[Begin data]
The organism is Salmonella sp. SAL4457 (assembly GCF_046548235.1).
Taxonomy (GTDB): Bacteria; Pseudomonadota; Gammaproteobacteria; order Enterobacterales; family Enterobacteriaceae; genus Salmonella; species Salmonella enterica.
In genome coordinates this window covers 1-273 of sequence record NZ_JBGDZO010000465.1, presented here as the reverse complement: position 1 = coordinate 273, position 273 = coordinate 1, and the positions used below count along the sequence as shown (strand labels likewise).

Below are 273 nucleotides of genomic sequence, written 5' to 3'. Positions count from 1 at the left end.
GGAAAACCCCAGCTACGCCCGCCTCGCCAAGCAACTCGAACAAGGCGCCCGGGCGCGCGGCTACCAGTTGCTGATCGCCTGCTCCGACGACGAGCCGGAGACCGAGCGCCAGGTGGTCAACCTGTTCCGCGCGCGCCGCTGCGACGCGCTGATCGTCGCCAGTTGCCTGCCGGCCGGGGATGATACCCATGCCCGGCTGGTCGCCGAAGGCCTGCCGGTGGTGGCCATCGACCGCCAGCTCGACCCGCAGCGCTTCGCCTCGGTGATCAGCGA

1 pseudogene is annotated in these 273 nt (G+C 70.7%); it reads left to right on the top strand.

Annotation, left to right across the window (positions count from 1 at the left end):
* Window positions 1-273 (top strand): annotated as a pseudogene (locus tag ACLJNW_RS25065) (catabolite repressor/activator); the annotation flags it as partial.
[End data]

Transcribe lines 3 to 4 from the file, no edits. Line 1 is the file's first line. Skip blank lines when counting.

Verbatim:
In genome coordinates this window covers 1-273 of sequence record NZ_JBGDZO010000465.1, presented here as the reverse complement: position 1 = coordinate 273, position 273 = coordinate 1, and the positions used below count along the sequence as shown (strand labels likewise).

Below are 273 nucleotides of genomic sequence, written 5' to 3'. Positions count from 1 at the left end.